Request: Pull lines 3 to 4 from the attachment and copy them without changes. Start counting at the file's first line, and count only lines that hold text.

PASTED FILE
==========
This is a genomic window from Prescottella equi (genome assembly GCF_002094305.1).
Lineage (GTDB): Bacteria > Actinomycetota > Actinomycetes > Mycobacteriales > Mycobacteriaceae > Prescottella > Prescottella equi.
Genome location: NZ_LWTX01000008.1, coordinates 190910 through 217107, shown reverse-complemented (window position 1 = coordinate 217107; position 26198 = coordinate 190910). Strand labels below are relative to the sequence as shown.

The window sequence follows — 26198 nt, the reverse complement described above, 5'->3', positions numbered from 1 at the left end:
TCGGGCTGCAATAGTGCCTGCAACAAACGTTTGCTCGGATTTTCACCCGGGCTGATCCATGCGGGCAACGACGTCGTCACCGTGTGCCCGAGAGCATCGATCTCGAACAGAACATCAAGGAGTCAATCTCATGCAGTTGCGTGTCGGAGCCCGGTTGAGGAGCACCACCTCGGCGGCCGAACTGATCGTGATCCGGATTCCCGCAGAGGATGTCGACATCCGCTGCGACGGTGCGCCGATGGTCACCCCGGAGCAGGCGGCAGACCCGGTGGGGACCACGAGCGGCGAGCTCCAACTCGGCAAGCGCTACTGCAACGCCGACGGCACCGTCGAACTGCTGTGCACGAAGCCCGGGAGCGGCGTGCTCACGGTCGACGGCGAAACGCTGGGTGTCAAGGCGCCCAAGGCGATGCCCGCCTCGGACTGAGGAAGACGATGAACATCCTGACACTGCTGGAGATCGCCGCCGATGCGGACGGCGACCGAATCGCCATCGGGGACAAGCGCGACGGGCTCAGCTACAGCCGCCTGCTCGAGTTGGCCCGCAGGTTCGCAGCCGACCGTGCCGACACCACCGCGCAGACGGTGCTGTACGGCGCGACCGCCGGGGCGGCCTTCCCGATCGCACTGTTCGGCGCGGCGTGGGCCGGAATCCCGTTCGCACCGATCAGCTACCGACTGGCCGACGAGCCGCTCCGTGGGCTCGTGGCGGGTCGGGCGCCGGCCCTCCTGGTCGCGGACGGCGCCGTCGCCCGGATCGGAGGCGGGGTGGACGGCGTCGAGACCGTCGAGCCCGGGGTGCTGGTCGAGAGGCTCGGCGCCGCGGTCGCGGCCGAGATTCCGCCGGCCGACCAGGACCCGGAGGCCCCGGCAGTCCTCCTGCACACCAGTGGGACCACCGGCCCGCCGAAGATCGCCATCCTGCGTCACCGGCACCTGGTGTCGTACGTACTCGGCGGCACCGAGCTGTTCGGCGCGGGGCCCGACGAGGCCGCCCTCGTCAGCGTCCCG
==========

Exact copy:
Genome location: NZ_LWTX01000008.1, coordinates 190910 through 217107, shown reverse-complemented (window position 1 = coordinate 217107; position 26198 = coordinate 190910). Strand labels below are relative to the sequence as shown.

The window sequence follows — 26198 nt, the reverse complement described above, 5'->3', positions numbered from 1 at the left end: